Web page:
Planned Parenthood is deeply involved in partisan political activity. According to opensecrets.org, Planned Parenthood’s political action committee (PAC) has distributed $93,403 in campaign contributions to federal candidates so far in the 2012 election cycle. The entire pot has gone to Democrats, with the exception of two checks for $137 each to Maine Republican Senators Susan Collins and Olympia Snowe. Rounding this category of spending to the nearest percent, the PAC has given 100% of its money to Democrats. It’s no fluke. In 2010 the PAC gave $264,986 to federal candidates and 99% of that total went to Democrats, according to opensecrets.org. In 2008, the figure was 98%. Though it might hardly have seemed possible in 2008, the PAC has become more partisan in recent years. Meanwhile, Planned Parenthood also lobbies heavily to influence federal legislation, in part because a large portion of its funding comes from government. The group spent close to $2 million in lobbying in 2011.

It’s a curious thing why it’s okay for Planned Parenthood to be as politically affiliated as it wants and turn its quest to kill as many babies as possible for profit into political alliances, but when pro-life organizations say no to them they go full-on thug with the media and calls and name calling. The point here isn’t whether Paul’s Pantry took or didn’t take the food; the point is it’s their own choice what they want to do. Planned Parenthood, contrary to its apparent self opinion, does not get to make decisions for the other organizations in the nation just because it doesn’t like what they do. Until we as a people unite and speak up as they do they will continue to walk all over anyone who disagrees with them.

At Planned Parenthood choice is only for those who agree with them.

Donations can be mailed to: Paul’s Pantry 1529 Leo Frigo Way Green Bay, WI 54302. For more information call 920-433-0343 or e-mail us at info@paulspantry.

Reprinted with permission from Bound4Life.com

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The first pro-abortion Republican enters the 2016 presidential race

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By Ben Johnson

EXETER, NH, May 28, 2015 (LifeSiteNews.com) – The large and expanding field of would-be Republican presidential candidates grew by one today, as George Pataki became the first GOP presidential hopeful this election season to openly support abortion-on-demand.

The 69-year-old long-shot candidate also has a history of supporting homosexual legislative causes.

In the weeks leading up to his formal announcement, George Pataki took out TV ads asking Republicans to refrain from talking about abortion and gay “marriage,” branding them “distractions.”

“In 12 years [as governor], I don’t think I talked about that issue twice,” he once said of abortion.

On same-sex “marriage,” he says, “I think, leave it to the states. I don’t think it’s a role in Washington.”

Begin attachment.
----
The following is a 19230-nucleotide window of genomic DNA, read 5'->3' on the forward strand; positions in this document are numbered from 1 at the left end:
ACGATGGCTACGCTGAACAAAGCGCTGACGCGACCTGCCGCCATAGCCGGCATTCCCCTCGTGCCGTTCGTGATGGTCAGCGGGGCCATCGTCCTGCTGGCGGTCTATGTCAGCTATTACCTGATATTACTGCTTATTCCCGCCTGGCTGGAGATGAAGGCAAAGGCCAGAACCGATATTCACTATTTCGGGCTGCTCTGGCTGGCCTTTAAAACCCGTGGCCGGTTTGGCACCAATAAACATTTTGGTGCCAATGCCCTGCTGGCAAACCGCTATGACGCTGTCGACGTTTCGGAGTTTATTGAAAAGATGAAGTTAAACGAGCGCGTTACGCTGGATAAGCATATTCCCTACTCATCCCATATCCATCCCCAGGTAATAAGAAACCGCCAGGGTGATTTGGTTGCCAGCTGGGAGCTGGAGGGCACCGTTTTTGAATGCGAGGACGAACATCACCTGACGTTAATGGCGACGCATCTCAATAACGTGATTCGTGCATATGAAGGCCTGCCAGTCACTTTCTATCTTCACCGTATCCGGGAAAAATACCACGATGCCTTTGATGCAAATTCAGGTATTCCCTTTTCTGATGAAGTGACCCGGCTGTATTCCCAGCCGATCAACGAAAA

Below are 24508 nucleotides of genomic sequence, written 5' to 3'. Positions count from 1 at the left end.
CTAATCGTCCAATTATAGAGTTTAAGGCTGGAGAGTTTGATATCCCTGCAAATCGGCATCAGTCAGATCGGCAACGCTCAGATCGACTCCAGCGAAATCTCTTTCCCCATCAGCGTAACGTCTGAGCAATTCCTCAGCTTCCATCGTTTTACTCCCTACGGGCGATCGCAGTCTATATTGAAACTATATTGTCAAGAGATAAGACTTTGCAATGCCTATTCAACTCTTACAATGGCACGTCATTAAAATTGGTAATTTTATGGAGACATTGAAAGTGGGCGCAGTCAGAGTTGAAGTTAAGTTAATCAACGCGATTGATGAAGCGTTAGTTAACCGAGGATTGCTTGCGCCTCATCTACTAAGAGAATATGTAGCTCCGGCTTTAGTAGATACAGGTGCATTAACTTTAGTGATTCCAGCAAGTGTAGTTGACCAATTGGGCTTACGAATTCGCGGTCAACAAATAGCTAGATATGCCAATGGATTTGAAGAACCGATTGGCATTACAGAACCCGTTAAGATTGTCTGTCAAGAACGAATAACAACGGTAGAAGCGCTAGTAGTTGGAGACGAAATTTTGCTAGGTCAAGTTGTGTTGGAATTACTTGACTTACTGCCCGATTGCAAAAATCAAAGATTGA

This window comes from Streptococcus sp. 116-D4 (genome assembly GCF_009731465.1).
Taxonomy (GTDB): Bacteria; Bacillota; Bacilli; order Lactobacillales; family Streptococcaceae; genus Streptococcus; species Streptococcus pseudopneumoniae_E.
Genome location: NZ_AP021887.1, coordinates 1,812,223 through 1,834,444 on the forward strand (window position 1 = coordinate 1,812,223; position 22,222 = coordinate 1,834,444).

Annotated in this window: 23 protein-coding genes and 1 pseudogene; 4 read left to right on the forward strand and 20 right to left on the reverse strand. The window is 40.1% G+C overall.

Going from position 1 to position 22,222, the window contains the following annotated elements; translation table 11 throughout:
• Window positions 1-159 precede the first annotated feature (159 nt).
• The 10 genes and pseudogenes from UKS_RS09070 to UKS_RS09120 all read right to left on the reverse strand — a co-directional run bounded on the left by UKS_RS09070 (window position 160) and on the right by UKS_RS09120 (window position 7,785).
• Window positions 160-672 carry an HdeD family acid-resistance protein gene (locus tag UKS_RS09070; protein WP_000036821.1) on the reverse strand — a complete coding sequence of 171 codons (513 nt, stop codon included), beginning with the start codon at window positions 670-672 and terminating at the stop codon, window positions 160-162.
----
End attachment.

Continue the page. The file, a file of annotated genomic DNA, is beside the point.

However, Pataki has a long history of enacting the homosexual political agenda as governor of New York from 1994-2006. He signed a “hate crimes” law that added the words “gay” and “lesbian” to New York state law for the first time.

He signed the Sexual Orientation Nondiscrimination Act (SONDA), which prohibits business owners from “discriminating” against homosexuals in housing or hiring, with an exemption only for religious institutions.

He also added sexual orientation to state civil rights laws, alongside such immutable characteristics as race and sex, in an apparent quid pro quo for a gay activist group's endorsement in his last run for governor. The New York Times reported that, under pressure from Pataki, then then-Senate Majority Leader “shifted his position on the bill as part of what is tacitly acknowledged, even by Senator [Joseph] Bruno's senior aides, to have been a deal to win an endorsement for Governor Pataki from the state's largest gay rights group, the Empire State Pride Agenda.”

After the LGBT activist group endorsed Pataki in 2002, citing a long list of his service to the homosexual political cause, Pataki personally lobbied senators for the bill's passage, then signed it into law that December.

Coupled with his stance on gun control, environmentalism, and other issues, he stands well to the left of the Republican mainstream.

The three-term governor of New York, who belongs to the Roman Catholic Church, took his own advice by largely avoiding social issues today. The closest he came was his vow, “I'd repeal oppressive laws like ObamaCare and end Common Core.”

He added that he would “fire every current IRS employee abusing government power to discriminate on the basis of politics or religion. That is not America!”

Otherwise, Pataki's announcement speech hewed to stand pat Republican issues like reducing taxes, shrinking the number of federal employees, increasing military spending, and supporting entrepreneurship.